The familiar dual app display system is here too, although it only works for a small number of apps. One useful implementation of this feature is the ability to be in an app and make jottings at the same time — taking notes from a web page, for example.

The Galaxy Note runs Android 4.1 and comes in Wi-Fi-plus-mobile broadband or Wi-Fi-only models. (Image: Samsung)

There's also a variety of apps for use with the pen, plus a number of other extras. The latter include Dropbox, with a generous 50GB of cloud-based storage, Flipboard, Samsung's Music Hub, Music Player, WatchON and Polaris Office. There's even built-in infrared support, plus an app to help you control various devices with it.

Pen-based apps include S Planner for diary management, S Note for brief notes — both written and drawn — and Paper Artist, a rather nice drawing app. That's a lot of apps — but it doesn't cover everything that consumes the headline 16GB of storage out of the box.

The pen input is the star of the show. The Wacom digitiser stylus lives in a housing on the edge of the chassis. It's pressure sensitive, so that while ordinary handwriting recognition is possible (and works well), you can also use it to good effect for freehand drawing. It can even hover over items to call up more information. The bundled apps are only the start, and Samsung's app store highlights plenty more available for download.

We found that it quickly became quite intuitive to pull out the stylus and start taking notes for all manner of things — in fact, we preferred using the Galaxy Note 8 to the 5-inch Galaxy Note II.

The Galaxy Note 8 is a delight to use. It feels the perfect size for a pen-based tablet, simply because it's so close to an A5 paper notebook. If anything, it betters the 5-inch Samsung Galaxy Note in this respect. It's reasonably comfortable to hold one-handed in portrait mode to make jottings, while the pen input benefits from pressure sensitivity.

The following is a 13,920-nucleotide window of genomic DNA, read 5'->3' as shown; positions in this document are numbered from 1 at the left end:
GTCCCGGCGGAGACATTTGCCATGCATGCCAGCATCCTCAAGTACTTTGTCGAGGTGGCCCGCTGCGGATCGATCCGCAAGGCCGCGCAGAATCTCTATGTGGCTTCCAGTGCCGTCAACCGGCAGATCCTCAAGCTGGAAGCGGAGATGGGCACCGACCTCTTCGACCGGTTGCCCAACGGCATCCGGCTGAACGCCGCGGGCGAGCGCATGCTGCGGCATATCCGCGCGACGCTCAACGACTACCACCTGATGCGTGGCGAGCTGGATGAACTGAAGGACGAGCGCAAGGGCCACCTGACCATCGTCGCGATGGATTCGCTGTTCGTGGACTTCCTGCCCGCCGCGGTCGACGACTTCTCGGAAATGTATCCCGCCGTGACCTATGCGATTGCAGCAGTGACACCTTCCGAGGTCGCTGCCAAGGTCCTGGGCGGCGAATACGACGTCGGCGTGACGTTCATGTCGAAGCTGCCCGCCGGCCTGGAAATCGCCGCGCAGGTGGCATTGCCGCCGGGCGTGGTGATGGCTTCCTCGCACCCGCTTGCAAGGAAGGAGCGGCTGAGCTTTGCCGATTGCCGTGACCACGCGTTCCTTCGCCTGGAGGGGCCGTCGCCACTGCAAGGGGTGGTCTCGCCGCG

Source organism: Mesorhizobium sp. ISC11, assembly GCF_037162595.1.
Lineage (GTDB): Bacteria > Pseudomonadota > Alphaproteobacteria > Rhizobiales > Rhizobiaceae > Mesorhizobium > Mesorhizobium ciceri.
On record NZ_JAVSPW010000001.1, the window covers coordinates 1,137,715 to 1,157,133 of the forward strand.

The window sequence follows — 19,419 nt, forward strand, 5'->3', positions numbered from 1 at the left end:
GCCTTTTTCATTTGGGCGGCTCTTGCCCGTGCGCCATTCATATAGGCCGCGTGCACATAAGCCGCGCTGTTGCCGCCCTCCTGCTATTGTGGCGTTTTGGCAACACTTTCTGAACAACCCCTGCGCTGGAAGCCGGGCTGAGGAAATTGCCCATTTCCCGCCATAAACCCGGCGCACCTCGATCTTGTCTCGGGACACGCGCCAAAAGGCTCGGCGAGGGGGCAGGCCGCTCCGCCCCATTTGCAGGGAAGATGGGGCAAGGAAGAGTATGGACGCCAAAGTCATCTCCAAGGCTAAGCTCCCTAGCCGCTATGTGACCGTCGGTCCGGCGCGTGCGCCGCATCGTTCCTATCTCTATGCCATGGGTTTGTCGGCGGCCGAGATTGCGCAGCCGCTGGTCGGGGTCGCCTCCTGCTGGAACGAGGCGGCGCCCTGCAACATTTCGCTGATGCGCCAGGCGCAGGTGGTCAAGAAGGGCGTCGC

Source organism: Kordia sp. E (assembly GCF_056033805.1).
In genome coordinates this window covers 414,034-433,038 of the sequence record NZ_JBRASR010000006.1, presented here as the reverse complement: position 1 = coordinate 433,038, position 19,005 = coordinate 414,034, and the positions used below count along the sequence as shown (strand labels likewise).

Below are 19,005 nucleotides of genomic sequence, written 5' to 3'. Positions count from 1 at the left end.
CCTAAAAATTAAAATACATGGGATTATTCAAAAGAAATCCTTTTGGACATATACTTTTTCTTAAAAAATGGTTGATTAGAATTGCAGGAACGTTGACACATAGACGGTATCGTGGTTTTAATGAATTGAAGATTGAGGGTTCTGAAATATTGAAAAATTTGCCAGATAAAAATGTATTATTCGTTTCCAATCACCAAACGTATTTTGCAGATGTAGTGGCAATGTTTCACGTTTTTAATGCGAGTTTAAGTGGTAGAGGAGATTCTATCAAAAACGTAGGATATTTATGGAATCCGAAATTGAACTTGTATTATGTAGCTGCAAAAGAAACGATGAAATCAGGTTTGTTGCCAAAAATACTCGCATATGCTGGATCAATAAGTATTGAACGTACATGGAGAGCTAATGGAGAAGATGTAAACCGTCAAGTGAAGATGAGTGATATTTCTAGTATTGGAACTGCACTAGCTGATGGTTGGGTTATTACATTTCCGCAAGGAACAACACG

Still, you'll need to really want the added features that pen input brings to the Galaxy Note 8, because it's relatively expensive at £339 (inc. VAT; £282.50 ex. VAT) for the wi-fi-only model. Compare that to £269 for the 16GB wi-fi-only iPad mini or the similarly-specified Google Nexus 7 at £159.


Dimensions (W x H x D) 210.8x7.95x135.9 mm
Weight 345 g
OS & software
Software included Android 4.1
Processor & memory
Clock speed 1.6 GHz
Processor model Samsung Exynos Quad 4
RAM 2048 MB
Display size 8 in
Native resolution 1280x800 pixels
Ports USB 2.0, Micro-USB
Slots MicroSD
Wi-Fi 802.11a, 802.11b, 802.11g, 802.11n
Short range Bluetooth 4.0
GPS technology
Accuracy enhancement system A-GPS
Antenna built in
GPS receiver + GLONASS support
Input devices
Navigation button/wheel Yes
Stylus Yes
Touchscreen Yes
2nd camera front
Main camera front
2nd camera resolution 1.3 megapixels
Main camera resolution 5 megapixels
Removable battery No
Battery capacity 4600 mAh